If you think back, you will almost certainly identify times in your life when you have been prone to confirmation bias. Maybe it happened when you judged a person or decided to buy something. Perhaps you set your sights on renting a particular apartment because you loved the big windows in the living room that let sunlight in on a beautiful summer afternoon. After that, you rationalized the fact that the rent was a bit high by noting that it was only a bit higher than a friend’s new apartment; you dismissed what looked like a water stain on the ceiling in the bedroom by assuming it happened a long time ago during a rare terrible storm; and you overlooked a cockroach scurrying across the living room floor. All of this was set aside because your very first visit to the apartment was emotionally favorable. It did not even occur to you that all that sunlight would stream through only on sunny afternoons when you are usually at work. Fortunately, someone else got the apartment before you could put down a deposit, and that poor soul is now fighting with the landlord to fix the leak in the upstairs apartment that is dripping into the ceiling of the bedroom and to get an exterminator in to fight the vermin infestation. Perhaps that unfortunate renter would have benefited from some wisdom articulated more than 700 years ago by Dante. In the Divine Comedy, St. Thomas Aquinas cautions Dante when they meet in Paradise, “Opinion—hasty—often can incline to the wrong side, and then affection for one’s own opinion binds, confines the mind.”3

Confirmation bias can and does also affect how we think about our health. In a study published in the Proceedings of the National Academy of Medicine researchers followed patients for more than a year and found there was absolutely no relationship between their arthritis pain and the weather.4 We doubt that the publication of this paper 20 years ago has influenced any patient or her doctor to abandon the notion that inclement weather makes joints ache more. That belief was probably embedded in people’s minds hundreds of years ago—everyone has no doubt heard it articulated by his or her grandparents. Once this idea is implanted in our minds, we ignore every bit of evidence that contradicts it, even though there really is no biological basis for such an assertion. Once we understand what is actually involved in the two main forms of arthritis, osteoarthritis (in which joints degenerate with age) and rheumatoid arthritis (an autoimmune disease caused by abnormal antibodies attacking joints that can begin at any age), it becomes very hard to understand how humidity, cloudiness, or precipitation could possibly be a factor in the progression of the disease. Yet we are fully capable of falsely associating bad weather with pain because that is what we already think is the case. Fortunately, not much harm is done by believing this, although if arthritis sufferers take too much medication or avoid recommended therapy and exercise just because the weather is bad, there could be consequences.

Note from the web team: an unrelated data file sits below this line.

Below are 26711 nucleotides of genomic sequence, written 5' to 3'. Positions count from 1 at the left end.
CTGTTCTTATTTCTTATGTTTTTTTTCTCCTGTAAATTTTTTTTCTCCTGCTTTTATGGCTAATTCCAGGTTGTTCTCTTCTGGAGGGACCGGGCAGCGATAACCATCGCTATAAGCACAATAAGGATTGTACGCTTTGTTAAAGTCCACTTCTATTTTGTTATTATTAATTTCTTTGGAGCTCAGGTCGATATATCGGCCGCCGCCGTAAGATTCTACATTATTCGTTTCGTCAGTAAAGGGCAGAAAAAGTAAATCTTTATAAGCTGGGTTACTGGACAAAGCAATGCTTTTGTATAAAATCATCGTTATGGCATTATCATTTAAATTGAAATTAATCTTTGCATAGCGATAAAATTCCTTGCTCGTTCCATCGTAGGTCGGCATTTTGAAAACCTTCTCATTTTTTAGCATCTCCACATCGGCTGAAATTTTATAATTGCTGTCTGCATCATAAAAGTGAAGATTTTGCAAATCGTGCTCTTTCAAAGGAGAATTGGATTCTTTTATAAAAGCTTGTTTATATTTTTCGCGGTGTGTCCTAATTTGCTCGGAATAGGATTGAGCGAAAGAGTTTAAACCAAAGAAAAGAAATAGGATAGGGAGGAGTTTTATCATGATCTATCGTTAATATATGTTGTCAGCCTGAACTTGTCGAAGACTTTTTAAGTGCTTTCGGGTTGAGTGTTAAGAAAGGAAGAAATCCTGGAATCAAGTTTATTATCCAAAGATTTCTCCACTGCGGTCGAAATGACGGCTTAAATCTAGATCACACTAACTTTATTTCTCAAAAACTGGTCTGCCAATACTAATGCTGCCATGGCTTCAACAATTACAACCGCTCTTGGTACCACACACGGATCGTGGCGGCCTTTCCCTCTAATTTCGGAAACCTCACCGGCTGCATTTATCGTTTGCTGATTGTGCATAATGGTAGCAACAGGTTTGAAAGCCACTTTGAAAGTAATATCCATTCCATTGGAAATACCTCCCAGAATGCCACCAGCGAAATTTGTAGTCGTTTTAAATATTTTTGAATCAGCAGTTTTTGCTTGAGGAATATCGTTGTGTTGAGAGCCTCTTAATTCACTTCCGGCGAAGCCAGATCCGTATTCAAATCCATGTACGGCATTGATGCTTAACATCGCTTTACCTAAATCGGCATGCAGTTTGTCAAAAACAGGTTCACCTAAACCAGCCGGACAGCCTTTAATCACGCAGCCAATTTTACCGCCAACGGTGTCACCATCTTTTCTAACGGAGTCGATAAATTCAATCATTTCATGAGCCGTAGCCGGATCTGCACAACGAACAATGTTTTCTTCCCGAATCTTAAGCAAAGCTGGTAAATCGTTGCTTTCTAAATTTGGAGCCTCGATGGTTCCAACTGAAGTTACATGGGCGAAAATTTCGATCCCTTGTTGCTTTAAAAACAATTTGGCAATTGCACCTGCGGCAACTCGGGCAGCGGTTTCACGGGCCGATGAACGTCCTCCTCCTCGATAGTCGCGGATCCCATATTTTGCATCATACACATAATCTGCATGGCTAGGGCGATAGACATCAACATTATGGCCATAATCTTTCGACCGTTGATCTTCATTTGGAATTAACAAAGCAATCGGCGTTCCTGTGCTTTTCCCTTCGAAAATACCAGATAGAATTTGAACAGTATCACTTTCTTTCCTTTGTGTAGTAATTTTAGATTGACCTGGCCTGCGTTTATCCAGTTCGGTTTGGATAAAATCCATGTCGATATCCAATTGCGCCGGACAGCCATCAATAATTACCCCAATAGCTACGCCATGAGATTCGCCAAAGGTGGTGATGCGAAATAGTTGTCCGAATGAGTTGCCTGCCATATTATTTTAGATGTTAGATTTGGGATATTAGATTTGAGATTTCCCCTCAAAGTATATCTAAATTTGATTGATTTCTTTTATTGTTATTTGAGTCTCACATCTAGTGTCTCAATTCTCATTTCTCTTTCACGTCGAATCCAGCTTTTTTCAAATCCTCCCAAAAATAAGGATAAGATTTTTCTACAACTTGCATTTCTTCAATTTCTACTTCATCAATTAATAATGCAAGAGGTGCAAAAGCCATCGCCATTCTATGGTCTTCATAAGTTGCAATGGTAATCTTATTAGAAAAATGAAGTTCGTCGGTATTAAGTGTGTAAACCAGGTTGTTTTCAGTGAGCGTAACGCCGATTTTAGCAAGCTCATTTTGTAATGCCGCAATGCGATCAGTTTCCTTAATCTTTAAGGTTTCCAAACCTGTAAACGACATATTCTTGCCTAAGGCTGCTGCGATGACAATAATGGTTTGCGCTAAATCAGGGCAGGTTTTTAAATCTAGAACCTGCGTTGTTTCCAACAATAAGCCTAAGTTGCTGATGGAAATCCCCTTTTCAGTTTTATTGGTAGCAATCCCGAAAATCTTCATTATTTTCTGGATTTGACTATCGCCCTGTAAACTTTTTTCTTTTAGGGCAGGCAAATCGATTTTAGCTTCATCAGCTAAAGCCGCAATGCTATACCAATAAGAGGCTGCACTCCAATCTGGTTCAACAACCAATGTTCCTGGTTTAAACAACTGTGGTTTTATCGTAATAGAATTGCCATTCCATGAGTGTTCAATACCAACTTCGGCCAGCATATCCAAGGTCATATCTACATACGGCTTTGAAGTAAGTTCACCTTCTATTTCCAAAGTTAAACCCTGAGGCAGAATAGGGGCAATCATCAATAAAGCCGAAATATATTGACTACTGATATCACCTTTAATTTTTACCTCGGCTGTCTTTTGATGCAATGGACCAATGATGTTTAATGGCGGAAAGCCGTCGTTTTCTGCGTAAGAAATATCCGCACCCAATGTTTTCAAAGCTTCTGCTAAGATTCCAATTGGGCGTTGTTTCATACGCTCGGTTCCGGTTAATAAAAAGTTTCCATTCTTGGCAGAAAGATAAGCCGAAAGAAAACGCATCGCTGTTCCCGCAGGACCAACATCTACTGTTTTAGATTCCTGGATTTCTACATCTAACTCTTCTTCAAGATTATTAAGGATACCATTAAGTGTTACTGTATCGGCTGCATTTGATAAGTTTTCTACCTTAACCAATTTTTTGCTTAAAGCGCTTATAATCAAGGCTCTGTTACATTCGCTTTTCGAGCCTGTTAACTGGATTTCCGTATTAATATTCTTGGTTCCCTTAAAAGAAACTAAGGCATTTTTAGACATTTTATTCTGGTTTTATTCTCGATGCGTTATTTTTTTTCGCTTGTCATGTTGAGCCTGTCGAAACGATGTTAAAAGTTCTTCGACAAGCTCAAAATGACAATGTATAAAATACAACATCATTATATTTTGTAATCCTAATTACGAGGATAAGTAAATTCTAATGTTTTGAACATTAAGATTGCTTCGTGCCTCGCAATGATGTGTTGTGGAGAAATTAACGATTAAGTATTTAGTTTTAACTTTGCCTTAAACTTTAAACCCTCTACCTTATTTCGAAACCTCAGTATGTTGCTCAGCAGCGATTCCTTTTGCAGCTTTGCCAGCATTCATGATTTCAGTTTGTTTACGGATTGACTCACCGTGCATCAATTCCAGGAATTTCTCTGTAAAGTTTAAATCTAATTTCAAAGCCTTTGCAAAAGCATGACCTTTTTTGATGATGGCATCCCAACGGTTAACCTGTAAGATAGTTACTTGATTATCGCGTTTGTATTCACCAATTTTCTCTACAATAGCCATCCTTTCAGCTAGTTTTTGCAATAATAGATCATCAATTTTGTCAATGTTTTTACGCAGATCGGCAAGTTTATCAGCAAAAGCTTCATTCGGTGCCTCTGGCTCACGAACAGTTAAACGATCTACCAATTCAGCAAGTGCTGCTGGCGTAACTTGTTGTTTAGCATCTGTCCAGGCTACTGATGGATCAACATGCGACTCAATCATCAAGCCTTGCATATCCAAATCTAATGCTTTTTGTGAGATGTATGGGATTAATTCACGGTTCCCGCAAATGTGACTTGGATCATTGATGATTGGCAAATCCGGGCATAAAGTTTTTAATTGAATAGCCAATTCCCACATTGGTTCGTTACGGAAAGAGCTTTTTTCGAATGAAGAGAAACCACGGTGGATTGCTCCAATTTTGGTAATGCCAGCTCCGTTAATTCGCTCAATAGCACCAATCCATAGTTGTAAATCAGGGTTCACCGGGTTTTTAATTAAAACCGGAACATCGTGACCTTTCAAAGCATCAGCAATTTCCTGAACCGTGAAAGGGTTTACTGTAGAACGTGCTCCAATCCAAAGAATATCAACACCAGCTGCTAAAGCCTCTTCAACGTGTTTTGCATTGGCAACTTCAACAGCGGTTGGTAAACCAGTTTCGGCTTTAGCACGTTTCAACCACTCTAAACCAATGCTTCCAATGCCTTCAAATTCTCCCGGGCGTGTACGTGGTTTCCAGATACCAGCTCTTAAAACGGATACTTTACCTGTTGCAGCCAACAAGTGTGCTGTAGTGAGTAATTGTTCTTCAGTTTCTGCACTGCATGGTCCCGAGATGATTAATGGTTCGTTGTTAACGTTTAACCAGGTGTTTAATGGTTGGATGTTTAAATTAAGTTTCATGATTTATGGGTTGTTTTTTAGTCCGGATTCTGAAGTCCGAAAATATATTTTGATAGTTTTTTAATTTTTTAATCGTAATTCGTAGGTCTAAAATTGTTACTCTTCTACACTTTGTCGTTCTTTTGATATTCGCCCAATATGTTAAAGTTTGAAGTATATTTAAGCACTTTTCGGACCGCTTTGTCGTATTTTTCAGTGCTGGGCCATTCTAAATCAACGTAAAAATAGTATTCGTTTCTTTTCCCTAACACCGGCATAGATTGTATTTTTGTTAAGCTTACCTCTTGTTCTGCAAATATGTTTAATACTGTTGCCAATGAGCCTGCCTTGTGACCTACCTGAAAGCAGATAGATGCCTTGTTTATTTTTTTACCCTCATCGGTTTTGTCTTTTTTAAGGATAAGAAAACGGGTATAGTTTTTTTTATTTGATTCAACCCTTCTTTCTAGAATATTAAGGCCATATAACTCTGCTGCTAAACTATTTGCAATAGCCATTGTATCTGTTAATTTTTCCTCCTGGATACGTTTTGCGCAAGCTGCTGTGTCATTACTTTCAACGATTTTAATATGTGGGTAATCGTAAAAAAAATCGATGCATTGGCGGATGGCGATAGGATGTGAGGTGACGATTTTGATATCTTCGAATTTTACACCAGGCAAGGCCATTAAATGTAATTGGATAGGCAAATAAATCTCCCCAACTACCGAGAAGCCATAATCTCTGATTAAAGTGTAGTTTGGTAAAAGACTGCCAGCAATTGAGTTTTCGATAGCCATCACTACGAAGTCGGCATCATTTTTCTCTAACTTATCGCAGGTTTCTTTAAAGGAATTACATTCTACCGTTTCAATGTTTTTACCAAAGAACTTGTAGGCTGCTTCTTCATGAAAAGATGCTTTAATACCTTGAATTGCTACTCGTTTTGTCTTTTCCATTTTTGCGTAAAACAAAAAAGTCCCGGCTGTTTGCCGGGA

As we noted earlier, confirmation bias is not without advantages, which is perhaps why it remains a part of the human panoply of cognitive devices. We need to use our experience, the things we have learned in the past and know in the present, to guide us in almost everything we do. If we bought a product that turns out to have been defective, we are biased against purchasing that product again. That is, every time we see that product in the store—let’s say it is an expensive umbrella that allegedly withstands 30-mile-an-hour winds but in fact collapsed the first time it was exposed to a slight breeze—we immediately notice its flaws and this ensures that we don’t make the same mistake twice.5 Of course, it is entirely possible that the umbrella we bought was the only defective one the manufacturer made. Hence, our decision not to buy this umbrella based on previous experience is technically biased. Without evaluating a large number of this manufacturer’s umbrellas we cannot really be sure if there are any good ones or not. But no one would fault us for relying on confirmation bias in this instance. Who wants to take a chance on getting deceived again when there are so many alternative products (like a cheap umbrella that will handle at least a 2-mile-per-hour wind)? It is easy to think of many instances, from trivial to those of great importance in our lives, in which confirmation bias enables us to use experience to make quick and adaptive decisions.

So we all are prone to confirmation bias, but in this chapter we want to reinforce our point that intelligence is not a factor in the penchant to deny scientific evidence. So we use two examples that involve people who are generally believed to be smart and even have special training in the fields involved: physicians’ overprescribing of antibiotics and health scientists’ tenacious insistence that eating fat is the cause of heart disease.

Confirmation Bias Among Scientists